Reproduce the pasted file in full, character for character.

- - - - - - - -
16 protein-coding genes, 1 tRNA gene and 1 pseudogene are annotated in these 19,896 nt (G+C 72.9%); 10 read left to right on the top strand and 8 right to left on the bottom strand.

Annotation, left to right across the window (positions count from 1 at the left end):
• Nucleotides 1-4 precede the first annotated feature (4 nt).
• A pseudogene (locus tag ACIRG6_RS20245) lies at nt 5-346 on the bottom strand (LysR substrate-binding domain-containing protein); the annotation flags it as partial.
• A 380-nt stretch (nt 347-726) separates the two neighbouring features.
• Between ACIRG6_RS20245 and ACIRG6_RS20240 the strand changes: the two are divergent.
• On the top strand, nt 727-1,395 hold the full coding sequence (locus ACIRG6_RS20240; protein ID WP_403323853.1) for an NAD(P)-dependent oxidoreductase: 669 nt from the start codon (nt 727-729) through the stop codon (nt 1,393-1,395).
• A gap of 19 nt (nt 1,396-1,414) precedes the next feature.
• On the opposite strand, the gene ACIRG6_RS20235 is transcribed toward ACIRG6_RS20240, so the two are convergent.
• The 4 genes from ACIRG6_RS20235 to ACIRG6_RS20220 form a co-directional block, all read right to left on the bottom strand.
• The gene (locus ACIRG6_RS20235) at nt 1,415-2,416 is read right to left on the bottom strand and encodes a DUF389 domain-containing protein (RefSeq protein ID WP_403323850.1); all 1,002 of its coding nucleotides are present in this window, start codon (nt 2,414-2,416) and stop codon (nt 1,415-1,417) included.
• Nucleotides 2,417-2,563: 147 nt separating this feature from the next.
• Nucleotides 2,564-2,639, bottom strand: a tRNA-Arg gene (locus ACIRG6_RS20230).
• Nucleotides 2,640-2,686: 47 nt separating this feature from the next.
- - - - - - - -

16 protein-coding genes, 1 tRNA gene and 1 pseudogene are annotated in these 19,896 nt (G+C 72.9%); 10 read left to right on the top strand and 8 right to left on the bottom strand.

Annotation, left to right across the window (positions count from 1 at the left end):
• Nucleotides 1-4 precede the first annotated feature (4 nt).
• A pseudogene (locus tag ACIRG6_RS20245) lies at nt 5-346 on the bottom strand (LysR substrate-binding domain-containing protein); the annotation flags it as partial.
• A 380-nt stretch (nt 347-726) separates the two neighbouring features.
• Between ACIRG6_RS20245 and ACIRG6_RS20240 the strand changes: the two are divergent.
• On the top strand, nt 727-1,395 hold the full coding sequence (locus ACIRG6_RS20240; protein ID WP_403323853.1) for an NAD(P)-dependent oxidoreductase: 669 nt from the start codon (nt 727-729) through the stop codon (nt 1,393-1,395).
• A gap of 19 nt (nt 1,396-1,414) precedes the next feature.
• On the opposite strand, the gene ACIRG6_RS20235 is transcribed toward ACIRG6_RS20240, so the two are convergent.
• The 4 genes from ACIRG6_RS20235 to ACIRG6_RS20220 form a co-directional block, all read right to left on the bottom strand.
• The gene (locus ACIRG6_RS20235) at nt 1,415-2,416 is read right to left on the bottom strand and encodes a DUF389 domain-containing protein (RefSeq protein ID WP_403323850.1); all 1,002 of its coding nucleotides are present in this window, start codon (nt 2,414-2,416) and stop codon (nt 1,415-1,417) included.
• Nucleotides 2,417-2,563: 147 nt separating this feature from the next.
• Nucleotides 2,564-2,639, bottom strand: a tRNA-Arg gene (locus ACIRG6_RS20230).
• Nucleotides 2,640-2,686: 47 nt separating this feature from the next.